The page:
St. Francis Tau Cross
Most commonly today, the Cross of Tau is known as the symbol of St. Francis. It is “widely believed” that Francis attended the Fourth Lateran Council in 1215AD, where Pope Innocent III described the Cross of Tau as having “exactly the same form as the Cross on which our Lord was crucified on Calvary, and only those will be marked with this sign and will obtain mercy who have mortified their flesh and conformed their life to that of the Crucified Savior.” Shortly after that, Francis became a bit obsessed with the TAU, using only this symbol as a signature when asked to sign his name to something and drawing it on the doors and walls of places where he stayed. He, like many, thought of it as a sort of protection and aid in health and general well-being. St. Francis’s followers, inspired by the saint’s use of the symbol, quickly adopted it and turned it into the overreaching symbol of everything St. Francis stood for in his life and teachings.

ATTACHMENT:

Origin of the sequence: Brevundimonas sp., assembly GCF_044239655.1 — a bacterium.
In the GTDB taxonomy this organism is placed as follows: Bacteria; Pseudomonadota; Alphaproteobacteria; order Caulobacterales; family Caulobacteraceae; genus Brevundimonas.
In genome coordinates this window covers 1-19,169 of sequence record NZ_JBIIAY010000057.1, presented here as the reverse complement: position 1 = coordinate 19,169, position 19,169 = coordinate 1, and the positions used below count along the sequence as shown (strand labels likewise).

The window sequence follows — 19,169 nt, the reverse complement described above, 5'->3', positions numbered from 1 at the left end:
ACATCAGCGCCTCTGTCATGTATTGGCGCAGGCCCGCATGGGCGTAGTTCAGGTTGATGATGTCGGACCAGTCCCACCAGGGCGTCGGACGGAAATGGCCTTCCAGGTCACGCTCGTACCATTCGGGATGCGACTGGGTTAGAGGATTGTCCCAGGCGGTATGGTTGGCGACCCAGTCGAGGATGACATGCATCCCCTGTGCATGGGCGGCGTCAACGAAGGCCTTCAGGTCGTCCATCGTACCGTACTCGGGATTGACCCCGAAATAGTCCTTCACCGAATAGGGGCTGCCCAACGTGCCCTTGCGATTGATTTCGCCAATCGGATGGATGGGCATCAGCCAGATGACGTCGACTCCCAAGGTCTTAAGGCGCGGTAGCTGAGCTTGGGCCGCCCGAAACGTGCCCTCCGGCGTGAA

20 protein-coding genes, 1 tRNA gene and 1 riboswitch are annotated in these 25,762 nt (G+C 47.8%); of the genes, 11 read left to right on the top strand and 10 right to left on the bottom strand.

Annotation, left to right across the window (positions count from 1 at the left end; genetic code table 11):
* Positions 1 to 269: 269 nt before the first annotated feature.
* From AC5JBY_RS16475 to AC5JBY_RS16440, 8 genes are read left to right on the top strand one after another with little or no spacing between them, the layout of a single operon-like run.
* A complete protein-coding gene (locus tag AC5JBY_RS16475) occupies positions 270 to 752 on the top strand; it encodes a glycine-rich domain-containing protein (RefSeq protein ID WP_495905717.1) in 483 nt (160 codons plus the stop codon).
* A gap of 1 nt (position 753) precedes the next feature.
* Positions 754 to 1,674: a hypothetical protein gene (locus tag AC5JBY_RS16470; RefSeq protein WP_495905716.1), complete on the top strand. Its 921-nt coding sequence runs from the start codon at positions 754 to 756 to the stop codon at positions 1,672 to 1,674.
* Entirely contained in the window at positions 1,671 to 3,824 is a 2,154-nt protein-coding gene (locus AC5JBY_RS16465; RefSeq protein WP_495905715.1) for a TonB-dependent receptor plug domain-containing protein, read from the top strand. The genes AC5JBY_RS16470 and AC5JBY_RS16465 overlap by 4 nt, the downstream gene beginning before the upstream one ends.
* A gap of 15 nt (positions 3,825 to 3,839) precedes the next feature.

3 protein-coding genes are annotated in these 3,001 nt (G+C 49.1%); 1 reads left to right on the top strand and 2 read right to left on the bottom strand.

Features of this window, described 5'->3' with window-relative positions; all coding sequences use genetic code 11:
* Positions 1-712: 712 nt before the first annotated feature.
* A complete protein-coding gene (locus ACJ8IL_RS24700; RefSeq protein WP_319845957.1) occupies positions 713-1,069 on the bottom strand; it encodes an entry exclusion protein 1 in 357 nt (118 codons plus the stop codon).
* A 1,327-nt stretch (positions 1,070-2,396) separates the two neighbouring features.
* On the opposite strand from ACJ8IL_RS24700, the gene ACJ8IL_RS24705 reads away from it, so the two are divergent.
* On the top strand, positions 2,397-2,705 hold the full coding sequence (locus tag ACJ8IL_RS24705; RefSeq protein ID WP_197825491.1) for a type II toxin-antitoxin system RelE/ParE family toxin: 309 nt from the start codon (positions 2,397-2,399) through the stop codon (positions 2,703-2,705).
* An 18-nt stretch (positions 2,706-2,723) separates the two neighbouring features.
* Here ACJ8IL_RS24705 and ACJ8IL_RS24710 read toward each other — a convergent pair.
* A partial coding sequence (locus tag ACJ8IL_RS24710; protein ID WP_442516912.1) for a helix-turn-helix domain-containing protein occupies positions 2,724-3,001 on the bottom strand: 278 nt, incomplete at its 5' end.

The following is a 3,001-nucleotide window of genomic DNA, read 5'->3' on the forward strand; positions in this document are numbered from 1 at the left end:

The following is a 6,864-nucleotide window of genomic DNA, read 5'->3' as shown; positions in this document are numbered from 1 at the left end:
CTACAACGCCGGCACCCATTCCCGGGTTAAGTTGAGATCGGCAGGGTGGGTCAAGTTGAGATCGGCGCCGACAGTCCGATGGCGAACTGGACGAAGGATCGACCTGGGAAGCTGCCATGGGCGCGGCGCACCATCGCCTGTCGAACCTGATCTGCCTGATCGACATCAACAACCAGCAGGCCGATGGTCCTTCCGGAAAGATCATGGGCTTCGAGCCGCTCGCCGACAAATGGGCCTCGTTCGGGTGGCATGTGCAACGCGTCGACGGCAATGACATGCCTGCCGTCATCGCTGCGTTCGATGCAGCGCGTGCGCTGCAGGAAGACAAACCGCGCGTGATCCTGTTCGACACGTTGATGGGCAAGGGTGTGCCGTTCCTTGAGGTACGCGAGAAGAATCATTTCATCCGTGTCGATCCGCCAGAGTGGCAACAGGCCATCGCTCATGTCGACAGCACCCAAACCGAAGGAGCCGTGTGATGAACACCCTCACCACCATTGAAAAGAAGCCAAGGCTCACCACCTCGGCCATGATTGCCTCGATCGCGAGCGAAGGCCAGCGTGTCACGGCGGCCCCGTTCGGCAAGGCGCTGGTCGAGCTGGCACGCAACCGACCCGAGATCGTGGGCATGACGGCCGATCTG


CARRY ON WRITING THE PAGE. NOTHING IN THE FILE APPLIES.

OK, but what IS it?
“TAU” is based on the Greek letter “T”, pronounced in Hebrew the same way but written as an “X”, the last letter of the Hebrew alphabet. Its been used in religious ceremonies for thousands of years, possibly starting with the Ancient Egyptians who mounted it to an oval (“Ru”) and called it an “Ankh”. It’s appeared in Greek, Roman and Norse mythology, and was sited by name in the Book of Ezekiel: “Mark Thau upon the foreheads of the men that sigh”. (Ezekiel 9:4 DRA) For that reason, it is sometimes called the “Old Testament Cross”.